Irene Worth on Patricia Clarkson: Frighteningly Good

Isn't she a marvelously urgent actress? Tyrone Guthrie always urged me to be a perilous 

actress. He loved menace; he loved the activity of thought. He loathed action that wasn't

 accompanied by thought and purpose, and so he stressed preparation, study, the creation 

of a rich background that would propel your character into theatrical reality. I can feel 

Miss Clarkson's preparation, her thought, She has great urgency in her talent, both its 

husbandry and its delivery. She burns very brightly and quickly, like a poem by Keats, all 

burners on, aware of time running out, interest and energy running out, engaging in 

service to her playwright, her fellow players, her audiences. I want to see her in 

everything. I think she would be marvelous in so many parts that have baffled so many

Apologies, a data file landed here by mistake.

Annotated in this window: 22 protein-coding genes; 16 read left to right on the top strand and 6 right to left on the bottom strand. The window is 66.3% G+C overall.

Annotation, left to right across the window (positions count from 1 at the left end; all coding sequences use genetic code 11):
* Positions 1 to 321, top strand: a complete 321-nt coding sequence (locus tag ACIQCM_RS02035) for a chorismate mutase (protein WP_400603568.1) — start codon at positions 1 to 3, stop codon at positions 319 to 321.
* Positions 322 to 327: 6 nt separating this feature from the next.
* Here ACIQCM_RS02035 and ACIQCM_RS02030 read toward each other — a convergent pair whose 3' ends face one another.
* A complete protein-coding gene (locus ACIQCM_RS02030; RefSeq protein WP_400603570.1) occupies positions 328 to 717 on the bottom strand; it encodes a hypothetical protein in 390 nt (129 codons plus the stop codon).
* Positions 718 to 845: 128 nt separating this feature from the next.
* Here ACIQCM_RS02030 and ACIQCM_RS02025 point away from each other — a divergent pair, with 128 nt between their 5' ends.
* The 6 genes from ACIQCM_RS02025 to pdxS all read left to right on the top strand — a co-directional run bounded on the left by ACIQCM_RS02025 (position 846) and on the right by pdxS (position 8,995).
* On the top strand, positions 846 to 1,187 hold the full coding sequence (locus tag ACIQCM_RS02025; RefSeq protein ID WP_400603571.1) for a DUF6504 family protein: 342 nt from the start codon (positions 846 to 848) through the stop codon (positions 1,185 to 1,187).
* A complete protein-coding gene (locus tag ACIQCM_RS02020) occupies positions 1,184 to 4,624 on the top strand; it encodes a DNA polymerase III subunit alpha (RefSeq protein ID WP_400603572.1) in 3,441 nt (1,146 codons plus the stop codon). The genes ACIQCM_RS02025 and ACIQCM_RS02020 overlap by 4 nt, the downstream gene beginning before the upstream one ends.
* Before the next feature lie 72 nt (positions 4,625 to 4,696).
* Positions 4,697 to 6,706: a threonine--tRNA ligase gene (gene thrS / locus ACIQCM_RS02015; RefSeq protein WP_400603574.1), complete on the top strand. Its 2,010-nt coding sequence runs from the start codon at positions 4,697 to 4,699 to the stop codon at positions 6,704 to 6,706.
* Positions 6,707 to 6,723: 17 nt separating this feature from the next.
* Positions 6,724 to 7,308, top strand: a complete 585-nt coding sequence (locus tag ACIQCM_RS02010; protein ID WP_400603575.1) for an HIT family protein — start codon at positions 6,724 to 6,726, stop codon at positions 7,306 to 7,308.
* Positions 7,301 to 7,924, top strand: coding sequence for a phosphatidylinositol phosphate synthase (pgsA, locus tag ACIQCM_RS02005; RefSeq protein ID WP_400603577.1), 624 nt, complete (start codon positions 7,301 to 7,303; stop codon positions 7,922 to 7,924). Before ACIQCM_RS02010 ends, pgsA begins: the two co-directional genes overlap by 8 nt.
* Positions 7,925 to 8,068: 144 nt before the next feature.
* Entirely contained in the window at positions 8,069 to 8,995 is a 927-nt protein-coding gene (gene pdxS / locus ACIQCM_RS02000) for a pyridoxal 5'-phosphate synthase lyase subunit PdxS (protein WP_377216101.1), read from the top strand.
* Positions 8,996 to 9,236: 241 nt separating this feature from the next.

actresses--Giradoux's Duel of Angels; she'd be a maddeningly seductive and exasperating 

Mary Stuart; Cleopatra; her Winnie in Happy Days [by Samuel Beckett] would be 

amazing--you have to have a marvelous voice and intelligence to play that part, and she 

could. She would make--already has made--the act of being subsumed terrifying and 

seductive, and that is so much of Winnie. She would also be a brilliant Princess [in 

Tennessee's Sweet Bird of Youth, a part for which Miss Worth received one of her Tony 

Awards], aware, I think, of the humor in the play, the gamesmanship of sex, the need for 

sex, the advertisement of operating glands being indicative of life, of purpose, a promise of 

other methods of operation. The Princess burns brightly too--or should, and she needs to 

slice across the stage. She needs to remind the audience of how big she really is, has been, 

always will be. Frighteningly good, frighteningly plangent. A crystal goblet full of the 

sweetest cream.

© 2014  James Grissom


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